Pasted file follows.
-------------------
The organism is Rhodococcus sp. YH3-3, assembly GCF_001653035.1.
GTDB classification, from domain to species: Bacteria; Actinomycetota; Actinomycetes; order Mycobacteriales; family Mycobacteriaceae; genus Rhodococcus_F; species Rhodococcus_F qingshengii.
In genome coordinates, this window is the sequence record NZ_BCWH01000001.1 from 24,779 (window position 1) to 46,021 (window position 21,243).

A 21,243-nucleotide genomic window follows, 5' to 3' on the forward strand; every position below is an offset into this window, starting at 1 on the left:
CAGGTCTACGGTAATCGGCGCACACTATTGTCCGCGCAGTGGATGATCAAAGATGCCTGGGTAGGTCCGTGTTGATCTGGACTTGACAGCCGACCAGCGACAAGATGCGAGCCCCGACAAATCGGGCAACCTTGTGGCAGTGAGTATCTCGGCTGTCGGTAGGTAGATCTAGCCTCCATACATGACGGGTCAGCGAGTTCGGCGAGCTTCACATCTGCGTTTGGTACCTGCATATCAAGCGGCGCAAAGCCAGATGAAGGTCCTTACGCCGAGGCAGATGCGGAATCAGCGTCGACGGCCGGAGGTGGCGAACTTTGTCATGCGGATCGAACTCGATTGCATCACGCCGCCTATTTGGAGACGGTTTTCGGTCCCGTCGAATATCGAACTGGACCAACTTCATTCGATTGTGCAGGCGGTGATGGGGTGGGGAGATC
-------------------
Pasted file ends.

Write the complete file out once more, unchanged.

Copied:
The organism is Rhodococcus sp. YH3-3, assembly GCF_001653035.1.
GTDB classification, from domain to species: Bacteria; Actinomycetota; Actinomycetes; order Mycobacteriales; family Mycobacteriaceae; genus Rhodococcus_F; species Rhodococcus_F qingshengii.
In genome coordinates, this window is the sequence record NZ_BCWH01000001.1 from 24,779 (window position 1) to 46,021 (window position 21,243).

A 21,243-nucleotide genomic window follows, 5' to 3' on the forward strand; every position below is an offset into this window, starting at 1 on the left:
CAGGTCTACGGTAATCGGCGCACACTATTGTCCGCGCAGTGGATGATCAAAGATGCCTGGGTAGGTCCGTGTTGATCTGGACTTGACAGCCGACCAGCGACAAGATGCGAGCCCCGACAAATCGGGCAACCTTGTGGCAGTGAGTATCTCGGCTGTCGGTAGGTAGATCTAGCCTCCATACATGACGGGTCAGCGAGTTCGGCGAGCTTCACATCTGCGTTTGGTACCTGCATATCAAGCGGCGCAAAGCCAGATGAAGGTCCTTACGCCGAGGCAGATGCGGAATCAGCGTCGACGGCCGGAGGTGGCGAACTTTGTCATGCGGATCGAACTCGATTGCATCACGCCGCCTATTTGGAGACGGTTTTCGGTCCCGTCGAATATCGAACTGGACCAACTTCATTCGATTGTGCAGGCGGTGATGGGGTGGGGAGATC